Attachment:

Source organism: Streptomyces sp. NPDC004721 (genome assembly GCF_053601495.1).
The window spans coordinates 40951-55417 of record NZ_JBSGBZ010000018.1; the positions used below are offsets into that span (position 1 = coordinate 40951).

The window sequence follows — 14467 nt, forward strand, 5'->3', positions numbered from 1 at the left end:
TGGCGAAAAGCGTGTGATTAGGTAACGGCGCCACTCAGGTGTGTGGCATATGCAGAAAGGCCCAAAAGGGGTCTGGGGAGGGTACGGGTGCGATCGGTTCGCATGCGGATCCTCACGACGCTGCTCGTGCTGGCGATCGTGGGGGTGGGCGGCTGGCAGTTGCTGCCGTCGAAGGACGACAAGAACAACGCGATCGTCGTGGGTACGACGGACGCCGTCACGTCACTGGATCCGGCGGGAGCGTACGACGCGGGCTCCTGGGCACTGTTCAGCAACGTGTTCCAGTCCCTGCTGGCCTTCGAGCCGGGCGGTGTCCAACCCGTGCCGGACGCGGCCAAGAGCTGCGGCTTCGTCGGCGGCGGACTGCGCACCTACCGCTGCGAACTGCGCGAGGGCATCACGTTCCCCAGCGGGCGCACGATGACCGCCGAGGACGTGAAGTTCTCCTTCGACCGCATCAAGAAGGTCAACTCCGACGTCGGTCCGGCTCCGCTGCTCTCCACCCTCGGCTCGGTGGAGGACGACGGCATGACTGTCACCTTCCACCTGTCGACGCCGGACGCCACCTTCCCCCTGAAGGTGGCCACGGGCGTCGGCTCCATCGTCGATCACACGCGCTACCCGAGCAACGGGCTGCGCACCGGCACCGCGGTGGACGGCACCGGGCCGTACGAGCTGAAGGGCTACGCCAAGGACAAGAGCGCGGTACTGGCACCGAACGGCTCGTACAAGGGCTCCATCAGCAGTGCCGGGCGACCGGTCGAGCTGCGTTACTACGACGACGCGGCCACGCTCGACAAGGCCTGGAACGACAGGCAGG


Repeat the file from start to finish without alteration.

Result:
Source organism: Streptomyces sp. NPDC004721 (genome assembly GCF_053601495.1).
The window spans coordinates 40951-55417 of record NZ_JBSGBZ010000018.1; the positions used below are offsets into that span (position 1 = coordinate 40951).

The window sequence follows — 14467 nt, forward strand, 5'->3', positions numbered from 1 at the left end:
TGGCGAAAAGCGTGTGATTAGGTAACGGCGCCACTCAGGTGTGTGGCATATGCAGAAAGGCCCAAAAGGGGTCTGGGGAGGGTACGGGTGCGATCGGTTCGCATGCGGATCCTCACGACGCTGCTCGTGCTGGCGATCGTGGGGGTGGGCGGCTGGCAGTTGCTGCCGTCGAAGGACGACAAGAACAACGCGATCGTCGTGGGTACGACGGACGCCGTCACGTCACTGGATCCGGCGGGAGCGTACGACGCGGGCTCCTGGGCACTGTTCAGCAACGTGTTCCAGTCCCTGCTGGCCTTCGAGCCGGGCGGTGTCCAACCCGTGCCGGACGCGGCCAAGAGCTGCGGCTTCGTCGGCGGCGGACTGCGCACCTACCGCTGCGAACTGCGCGAGGGCATCACGTTCCCCAGCGGGCGCACGATGACCGCCGAGGACGTGAAGTTCTCCTTCGACCGCATCAAGAAGGTCAACTCCGACGTCGGTCCGGCTCCGCTGCTCTCCACCCTCGGCTCGGTGGAGGACGACGGCATGACTGTCACCTTCCACCTGTCGACGCCGGACGCCACCTTCCCCCTGAAGGTGGCCACGGGCGTCGGCTCCATCGTCGATCACACGCGCTACCCGAGCAACGGGCTGCGCACCGGCACCGCGGTGGACGGCACCGGGCCGTACGAGCTGAAGGGCTACGCCAAGGACAAGAGCGCGGTACTGGCACCGAACGGCTCGTACAAGGGCTCCATCAGCAGTGCCGGGCGACCGGTCGAGCTGCGTTACTACGACGACGCGGCCACGCTCGACAAGGCCTGGAACGACAGGCAGG